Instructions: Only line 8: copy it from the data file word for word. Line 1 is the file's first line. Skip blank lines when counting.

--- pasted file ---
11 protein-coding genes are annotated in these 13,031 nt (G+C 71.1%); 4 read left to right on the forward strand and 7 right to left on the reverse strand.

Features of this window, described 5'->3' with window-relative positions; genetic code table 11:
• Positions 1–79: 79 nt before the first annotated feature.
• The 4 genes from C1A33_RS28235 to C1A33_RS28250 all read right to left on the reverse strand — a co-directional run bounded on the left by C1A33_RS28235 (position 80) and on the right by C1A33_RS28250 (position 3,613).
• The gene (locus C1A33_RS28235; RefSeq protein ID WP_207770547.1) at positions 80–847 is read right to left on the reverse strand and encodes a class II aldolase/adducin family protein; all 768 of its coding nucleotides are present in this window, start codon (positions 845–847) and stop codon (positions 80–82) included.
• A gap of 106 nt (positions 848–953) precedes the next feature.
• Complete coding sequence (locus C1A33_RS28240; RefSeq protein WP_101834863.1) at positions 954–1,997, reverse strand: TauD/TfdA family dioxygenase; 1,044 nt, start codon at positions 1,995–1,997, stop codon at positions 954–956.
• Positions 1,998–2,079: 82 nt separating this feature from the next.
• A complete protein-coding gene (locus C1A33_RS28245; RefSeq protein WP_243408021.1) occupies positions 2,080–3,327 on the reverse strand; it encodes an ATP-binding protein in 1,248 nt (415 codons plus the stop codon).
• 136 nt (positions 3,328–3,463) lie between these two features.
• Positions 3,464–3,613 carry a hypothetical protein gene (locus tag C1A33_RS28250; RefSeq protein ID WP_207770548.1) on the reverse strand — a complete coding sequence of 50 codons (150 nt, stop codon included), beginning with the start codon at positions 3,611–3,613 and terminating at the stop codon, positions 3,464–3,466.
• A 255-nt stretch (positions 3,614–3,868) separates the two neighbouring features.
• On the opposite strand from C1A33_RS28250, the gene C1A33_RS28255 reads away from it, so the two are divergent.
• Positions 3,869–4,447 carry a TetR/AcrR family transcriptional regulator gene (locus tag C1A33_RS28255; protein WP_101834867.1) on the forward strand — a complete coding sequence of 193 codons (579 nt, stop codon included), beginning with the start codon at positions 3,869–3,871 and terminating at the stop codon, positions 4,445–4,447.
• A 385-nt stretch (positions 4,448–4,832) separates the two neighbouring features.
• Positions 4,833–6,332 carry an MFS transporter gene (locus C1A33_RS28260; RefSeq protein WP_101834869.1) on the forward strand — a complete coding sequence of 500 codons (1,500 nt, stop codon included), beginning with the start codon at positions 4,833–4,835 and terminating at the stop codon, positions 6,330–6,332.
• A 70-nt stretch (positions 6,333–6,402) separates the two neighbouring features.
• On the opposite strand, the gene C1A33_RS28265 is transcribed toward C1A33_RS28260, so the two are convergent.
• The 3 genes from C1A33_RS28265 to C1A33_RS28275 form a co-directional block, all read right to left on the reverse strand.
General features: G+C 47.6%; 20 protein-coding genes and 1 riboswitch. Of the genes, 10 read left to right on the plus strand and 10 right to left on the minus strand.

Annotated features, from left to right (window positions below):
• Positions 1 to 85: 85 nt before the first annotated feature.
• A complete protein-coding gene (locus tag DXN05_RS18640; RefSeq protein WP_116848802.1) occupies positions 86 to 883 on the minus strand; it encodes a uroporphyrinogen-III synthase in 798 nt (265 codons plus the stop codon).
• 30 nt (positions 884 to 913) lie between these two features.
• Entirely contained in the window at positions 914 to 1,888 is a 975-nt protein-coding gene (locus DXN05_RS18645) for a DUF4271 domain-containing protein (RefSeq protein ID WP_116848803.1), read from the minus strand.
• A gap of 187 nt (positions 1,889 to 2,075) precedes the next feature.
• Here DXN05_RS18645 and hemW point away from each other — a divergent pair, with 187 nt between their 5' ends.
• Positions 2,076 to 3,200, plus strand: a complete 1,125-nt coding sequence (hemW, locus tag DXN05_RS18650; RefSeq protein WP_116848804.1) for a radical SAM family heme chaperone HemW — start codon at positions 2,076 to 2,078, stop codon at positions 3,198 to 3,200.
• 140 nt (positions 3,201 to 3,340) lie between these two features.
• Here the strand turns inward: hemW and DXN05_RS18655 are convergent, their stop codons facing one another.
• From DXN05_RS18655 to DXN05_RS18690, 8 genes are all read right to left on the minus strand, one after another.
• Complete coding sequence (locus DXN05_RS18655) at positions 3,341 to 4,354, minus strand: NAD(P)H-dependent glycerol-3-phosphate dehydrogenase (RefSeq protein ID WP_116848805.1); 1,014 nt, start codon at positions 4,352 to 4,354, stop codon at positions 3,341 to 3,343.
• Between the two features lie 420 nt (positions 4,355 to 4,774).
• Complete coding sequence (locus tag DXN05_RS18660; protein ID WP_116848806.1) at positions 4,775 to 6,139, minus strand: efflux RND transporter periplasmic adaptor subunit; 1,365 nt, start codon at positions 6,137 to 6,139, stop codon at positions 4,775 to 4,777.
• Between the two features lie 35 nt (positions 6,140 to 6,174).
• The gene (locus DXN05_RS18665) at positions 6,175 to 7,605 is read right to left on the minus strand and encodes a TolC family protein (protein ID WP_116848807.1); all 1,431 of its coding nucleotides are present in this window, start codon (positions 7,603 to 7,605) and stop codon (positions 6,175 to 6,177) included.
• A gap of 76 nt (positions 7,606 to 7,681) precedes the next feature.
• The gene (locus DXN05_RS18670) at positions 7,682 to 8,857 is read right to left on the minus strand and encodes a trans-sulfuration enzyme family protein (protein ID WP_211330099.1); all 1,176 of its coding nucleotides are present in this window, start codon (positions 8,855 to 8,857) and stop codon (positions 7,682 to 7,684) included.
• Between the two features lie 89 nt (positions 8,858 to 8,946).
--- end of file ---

• Positions 1,998–2,079: 82 nt separating this feature from the next.